PTX: setp troubles Bug, or just me doing something wrong?

Edit 4: Not solved. I even converted to indexing by floats inside my application.

ld.const.f32 v, [value];

st.global.f32 [dbg], v;

setp.gt.f32 p, v, 2.;

@p bra END;

still returns {2., 0.}, meaning that ‘p’ was incorrectly set to true.

mov.f32 v, 2.;

st.global.f32 [dbg], v;

setp.gt.f32 p, v, 2.;

@p bra END;

returns {2., 1234.}, meaning that p was this time correctly set to false. Note, however, that the contents of dbg[0] are bit-for-bit identical in both cases, meaning that the contents of register ‘v’ should also be identical. Please help if you can!

Original post:

I’m writing some PTX by hand, and I’ve hit on a strange problem.

Let’s say I have the following. (This is a code snippet, and I haven’t set up the infrastructure to test it, but I have tested the code in the middle of a larger bit of PTX. I imagine the full context may be important; I’m happy to attach or email the code.)

.version 1.2

.target sm_11, map_f64_to_f32

.const .u32 value;

.global .u32 dbg[2];

.entry main

{

.reg .u32 v;

.reg .pred p;

ld.const.u32 v, [value];

st.global.u32 [dbg], v;

setp.eq.u32 p, v, 2;

@p bra.uni END;

st.global.u32 [dbg+4], 1234;

END:

bar.sync 0;

exit;

}

I copy 2 into ‘value’ using cuMemcpyHtoD, zero ‘dbg’ on the device, run the kernel, then copy ‘dbg’ to host for reading. No matter what I do, the predicate appears to have the opposite value of what I expect. For instance, in the above code, ‘dbg’ contains {2, 1234}. Changing the setp and bra lines to:

setp.eq.u32 p, v, 2;

@!p bra.uni END;

gives {2, 0}.

setp.ne.u32 p, v, 2;

@p bra.uni END;

gives {2, 1234}.

.reg .u32 t1;

mov.u32 t1, 0xffffffff;

setp.le.u32 p, v, t1;

@p bra.uni END;

gives {2, 1234} - which is theoretically impossible no matter what the value of ‘v’. Similarly,

setp.gt.u32 p, v, 0xffffffff;

@p bra.uni END;

gives {2, 0}. Again, impossible.

But here’s the thing:

mov.u32 v, 2;

setp.eq.u32 p, v, 2;

@p bra.uni END;

gives {2, 0}, which is what you’d expect. In fact, explicitly setting the value of ‘v’ suddenly makes every single test above, and many others I’ve tried, work correctly. Any ideas?

Edit: Aha! More info. Changing the ld. line to:

mov.u32 v, 0;

ld.const.u32 v, [value];

ALSO produces correct results! It should be noted that I manipulate a few u64s in the PTX before this code. Could it be possible that ld sets only the lower 32 bits of the register, leaving the upper bits unchanged, but that setp is comparing based on the full 64-bit maximum width? If the mov.u32 zeros the upper bits of the register, this would explain the behavior.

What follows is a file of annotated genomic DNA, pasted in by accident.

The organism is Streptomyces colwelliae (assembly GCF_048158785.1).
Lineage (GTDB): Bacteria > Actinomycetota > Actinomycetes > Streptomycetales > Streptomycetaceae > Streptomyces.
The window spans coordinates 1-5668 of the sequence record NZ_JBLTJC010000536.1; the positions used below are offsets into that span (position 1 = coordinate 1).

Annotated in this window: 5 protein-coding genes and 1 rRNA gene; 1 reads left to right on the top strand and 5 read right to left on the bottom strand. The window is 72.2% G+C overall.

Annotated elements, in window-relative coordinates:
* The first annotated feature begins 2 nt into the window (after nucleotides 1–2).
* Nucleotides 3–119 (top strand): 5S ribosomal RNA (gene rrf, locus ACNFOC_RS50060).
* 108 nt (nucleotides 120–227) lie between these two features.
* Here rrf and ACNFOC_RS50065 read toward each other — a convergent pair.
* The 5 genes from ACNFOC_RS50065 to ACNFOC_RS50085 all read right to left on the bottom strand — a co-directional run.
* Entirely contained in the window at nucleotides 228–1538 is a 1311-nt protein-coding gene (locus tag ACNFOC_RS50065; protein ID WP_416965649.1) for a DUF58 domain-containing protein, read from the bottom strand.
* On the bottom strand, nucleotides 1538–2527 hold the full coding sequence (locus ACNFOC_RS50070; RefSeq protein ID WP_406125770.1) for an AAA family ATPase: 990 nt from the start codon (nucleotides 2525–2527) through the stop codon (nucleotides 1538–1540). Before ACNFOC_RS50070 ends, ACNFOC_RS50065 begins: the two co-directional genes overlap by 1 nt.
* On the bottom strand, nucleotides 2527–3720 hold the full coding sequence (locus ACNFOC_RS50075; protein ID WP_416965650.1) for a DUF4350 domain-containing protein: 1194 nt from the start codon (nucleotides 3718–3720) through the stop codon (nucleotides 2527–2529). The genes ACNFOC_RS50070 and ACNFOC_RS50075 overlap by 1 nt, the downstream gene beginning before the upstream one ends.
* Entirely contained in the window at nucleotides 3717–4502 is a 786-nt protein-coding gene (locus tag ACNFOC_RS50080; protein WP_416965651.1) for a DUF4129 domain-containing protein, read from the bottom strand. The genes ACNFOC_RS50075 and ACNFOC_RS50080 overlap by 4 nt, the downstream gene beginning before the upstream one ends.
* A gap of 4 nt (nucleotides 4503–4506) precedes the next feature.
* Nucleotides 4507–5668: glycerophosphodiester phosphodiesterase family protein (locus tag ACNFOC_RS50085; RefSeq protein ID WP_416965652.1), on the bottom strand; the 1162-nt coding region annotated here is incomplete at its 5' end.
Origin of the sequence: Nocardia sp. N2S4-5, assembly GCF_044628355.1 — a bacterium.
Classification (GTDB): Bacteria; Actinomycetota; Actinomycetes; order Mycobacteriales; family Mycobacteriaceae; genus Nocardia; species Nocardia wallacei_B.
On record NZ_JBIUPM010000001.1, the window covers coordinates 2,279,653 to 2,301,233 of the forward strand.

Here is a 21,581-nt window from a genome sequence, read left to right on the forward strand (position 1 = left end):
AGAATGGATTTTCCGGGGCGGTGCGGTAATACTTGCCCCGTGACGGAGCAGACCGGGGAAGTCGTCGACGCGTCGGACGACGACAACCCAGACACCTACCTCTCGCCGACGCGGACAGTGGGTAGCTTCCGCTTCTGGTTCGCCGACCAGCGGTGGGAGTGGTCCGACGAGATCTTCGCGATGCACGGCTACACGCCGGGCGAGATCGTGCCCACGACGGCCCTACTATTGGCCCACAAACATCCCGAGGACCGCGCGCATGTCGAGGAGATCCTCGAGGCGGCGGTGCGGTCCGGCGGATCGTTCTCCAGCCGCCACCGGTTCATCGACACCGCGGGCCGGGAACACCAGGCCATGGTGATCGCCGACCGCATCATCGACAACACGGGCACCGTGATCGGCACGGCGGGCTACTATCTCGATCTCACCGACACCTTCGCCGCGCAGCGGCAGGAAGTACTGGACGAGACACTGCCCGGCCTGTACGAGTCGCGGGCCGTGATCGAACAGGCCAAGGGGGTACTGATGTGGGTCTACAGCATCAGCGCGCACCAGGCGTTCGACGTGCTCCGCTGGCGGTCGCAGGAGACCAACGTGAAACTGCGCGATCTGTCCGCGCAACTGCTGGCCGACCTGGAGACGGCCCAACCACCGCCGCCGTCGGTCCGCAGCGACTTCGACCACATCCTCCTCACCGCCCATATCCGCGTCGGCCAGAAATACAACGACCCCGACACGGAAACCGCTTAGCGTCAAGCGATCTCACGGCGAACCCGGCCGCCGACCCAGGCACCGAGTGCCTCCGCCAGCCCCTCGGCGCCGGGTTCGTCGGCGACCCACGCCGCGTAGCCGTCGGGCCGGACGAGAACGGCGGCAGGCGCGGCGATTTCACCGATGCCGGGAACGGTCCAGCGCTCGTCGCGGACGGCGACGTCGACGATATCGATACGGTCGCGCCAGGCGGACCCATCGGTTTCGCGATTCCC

Thanks for your help.

Oh, and system info:

PTXAS version V0.2.1221, CUDA version 2.0 beta 2 (I think)

NVIDIA driver version 177.13

Gentoo Linux AMD64, running on c2d 6400 @ 2.35 GHz, 4G RAM, P965 chipset, GeForce 8800 GTS. Compiz is running but many other tests seem cool with that.

Just noticed there are new versions out. Will test again with those.

Edit 2: Don’t know if it was the new version, the reboot, or a flaw in my testing methodology, but the fix mentioned above - zeroing the destination register before loading - no longer produces correct results. I have no idea what the problem is.

Edit 3: Solved, I think. It seems that you can’t follow an ‘ld’ with a ‘setp’ on the same register directly; you must perform an operation on that register first. The trick is finding one that can’t be optimized out. In my case, ‘and.b32 v, v, 16;’ between the ld and the setp made it behave correctly. Independent confirmation would be appreciated!

How did you fill (actually, how do you think your compiler fills) address of Value with 2.0 (float)? If you pass value as 0x00000002 that is 2 but as unsigned integer and must be load with ld.u32 into integer register then converted with cvt into float register. If you pass 0x40000000 (that is 2.0 float in hexadecimal interpretation) then it should be OK. You didn’t provide your host code so I’m guessing.

Second thing about parts where you played with integers, if you need comparisons of UNSIGNED types always use LO,LS,HI,HS . (LT,LE,GT,GE do signed comparison meaning value of 0xFFFFFFFF from your example is negative)

I did make sure that the value of 2.0f was 0x40000000 on both host and device. WRT .lo and friends,